How Does DeFi Use IPFS?
For DeFi to truly be decentralized, it needs to use decentralized storage. Storing data on a centralized provider, like AWS, doesn’t support the DeFi attributes of transparency and decentralization. Data stored on centralized storage providers can be used for advertising or other unsolicited purposes, and is susceptible to outages due to its several single points of failure.
IPFS, or InterPlanetary File System, is a decentralized communication protocol that is used to facilitate the functionality of the IPFS network. Through the IPFS protocol, nodes around the world are connected to a decentralized peer-to-peer network that is used for file storage. This form of file storage uses content addressing, which is a manner of file retrieval that uses a content identifier rather than the file’s location on a web server.
IPFS is a popular solution for DeFi applications to store or host data, since all data stored on IPFS can be accessed publicly through the file’s content identifier, and things like link rot aren’t a concern. This provides a reliable and persistent data storage solution that isn't susceptible to outages due to the network's decentralized nature.
While it’s clear that DeFi uses decentralized blockchain peer-to-peer networks for transaction execution, how can DeFi utilize IPFS today?
- Decentralized eCommerce platforms can store product listing information like images, metadata, and transaction history off-chain on IPFS to minimize the amount of data they store on blockchains like Ethereum or Polygon.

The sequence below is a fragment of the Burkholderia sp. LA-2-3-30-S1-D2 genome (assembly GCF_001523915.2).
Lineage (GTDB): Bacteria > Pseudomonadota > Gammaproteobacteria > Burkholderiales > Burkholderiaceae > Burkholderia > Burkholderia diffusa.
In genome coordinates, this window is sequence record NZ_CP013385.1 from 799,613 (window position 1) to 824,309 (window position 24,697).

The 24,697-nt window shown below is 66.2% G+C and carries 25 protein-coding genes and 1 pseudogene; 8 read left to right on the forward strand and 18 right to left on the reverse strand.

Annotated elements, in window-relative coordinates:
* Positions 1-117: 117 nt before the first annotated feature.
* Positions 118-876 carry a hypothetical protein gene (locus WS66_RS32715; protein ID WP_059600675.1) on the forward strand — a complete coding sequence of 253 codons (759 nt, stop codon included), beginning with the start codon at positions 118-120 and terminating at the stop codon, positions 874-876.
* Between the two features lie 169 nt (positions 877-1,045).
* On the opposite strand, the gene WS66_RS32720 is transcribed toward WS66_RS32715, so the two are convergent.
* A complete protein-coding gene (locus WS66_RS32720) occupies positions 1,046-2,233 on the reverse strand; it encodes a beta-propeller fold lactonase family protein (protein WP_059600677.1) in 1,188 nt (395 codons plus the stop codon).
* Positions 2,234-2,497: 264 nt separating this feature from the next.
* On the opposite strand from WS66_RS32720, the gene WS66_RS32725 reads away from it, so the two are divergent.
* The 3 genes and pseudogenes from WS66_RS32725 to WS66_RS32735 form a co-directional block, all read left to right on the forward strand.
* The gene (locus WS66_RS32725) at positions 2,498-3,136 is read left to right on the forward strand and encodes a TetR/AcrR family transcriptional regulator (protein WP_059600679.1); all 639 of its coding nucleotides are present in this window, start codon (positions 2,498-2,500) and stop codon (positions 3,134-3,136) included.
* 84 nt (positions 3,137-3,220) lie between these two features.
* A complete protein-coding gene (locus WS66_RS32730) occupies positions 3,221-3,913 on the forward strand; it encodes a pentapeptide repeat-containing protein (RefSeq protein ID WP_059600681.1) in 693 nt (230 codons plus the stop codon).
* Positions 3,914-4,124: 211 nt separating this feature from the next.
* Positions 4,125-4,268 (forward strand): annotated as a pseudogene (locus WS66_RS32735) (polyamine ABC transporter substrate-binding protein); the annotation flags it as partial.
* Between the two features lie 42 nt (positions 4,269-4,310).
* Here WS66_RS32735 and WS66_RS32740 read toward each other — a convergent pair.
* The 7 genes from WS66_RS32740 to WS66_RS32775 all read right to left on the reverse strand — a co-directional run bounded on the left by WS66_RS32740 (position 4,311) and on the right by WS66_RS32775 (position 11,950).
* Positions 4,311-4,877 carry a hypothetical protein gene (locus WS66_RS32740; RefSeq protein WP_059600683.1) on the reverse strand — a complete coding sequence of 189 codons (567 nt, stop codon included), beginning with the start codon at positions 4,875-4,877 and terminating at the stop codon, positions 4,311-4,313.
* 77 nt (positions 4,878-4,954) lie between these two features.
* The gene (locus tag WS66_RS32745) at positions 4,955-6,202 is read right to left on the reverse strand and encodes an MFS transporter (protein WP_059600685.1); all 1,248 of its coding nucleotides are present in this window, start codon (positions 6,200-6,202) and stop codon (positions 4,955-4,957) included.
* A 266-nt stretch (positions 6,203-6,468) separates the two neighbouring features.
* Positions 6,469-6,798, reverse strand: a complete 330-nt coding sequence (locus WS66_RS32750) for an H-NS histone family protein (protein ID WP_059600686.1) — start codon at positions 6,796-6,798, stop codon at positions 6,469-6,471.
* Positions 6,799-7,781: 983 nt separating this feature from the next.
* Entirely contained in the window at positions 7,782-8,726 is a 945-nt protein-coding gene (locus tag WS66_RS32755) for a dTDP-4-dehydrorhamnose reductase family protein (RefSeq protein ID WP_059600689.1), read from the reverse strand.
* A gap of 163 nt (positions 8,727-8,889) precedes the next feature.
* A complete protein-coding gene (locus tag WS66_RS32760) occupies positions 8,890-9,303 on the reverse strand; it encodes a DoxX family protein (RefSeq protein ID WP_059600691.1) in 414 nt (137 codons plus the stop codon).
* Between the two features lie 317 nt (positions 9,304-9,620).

- Digital asset collections like NFT collections often use IPFS to store NFT images and their associated metadata files.
- Decentralized applications that serve a decentralized finance function like a decentralized exchange app can be stored and deployed on IPFS, then accessed in a web browser using the application’s content identifier and an IPFS gateway.
- Decentralized exchanges can store a record of their transaction history on IPFS as a secondary backup of all actions on their platform that can be easily referenced or parsed through.
- Decentralized autonomous organization (DAO) voting and governance can use IPFS to store organization change proposals, such as how to distribute and spend DAO treasury funds. All votes for the proposal can be persisted off-chain on IPFS instead of being stored on-chain.
Building DeFi with IPFS on Filebase
Filebase is a decentralized storage and geo-redundant IPFS pinning service. All files stored in an IPFS bucket on Filebase are pinned to the network with 3x redundancy across diverse geographic locations in the United States, London, and Germany. The term ‘pinning’ refers to storing data on an IPFS node for long-term data persistence that isn’t at risk of being removed by the automatic resource allocation process known as IPFS garbage collection.
A few use-cases of using DeFi with IPFS on Filebase include:
- Creating a decentralized ecommerce website with DeCommerce that’s hosted on IPFS.
- Building a decentralized app that tracks Ethereum transactions for your crypto wallet.
- Creating a DeFi app on the Agoric network.
- Deploying an NFT marketplace app with thirdweb and Filebase.
You can sign up for a free Filebase account to get started with your IPFS journey today.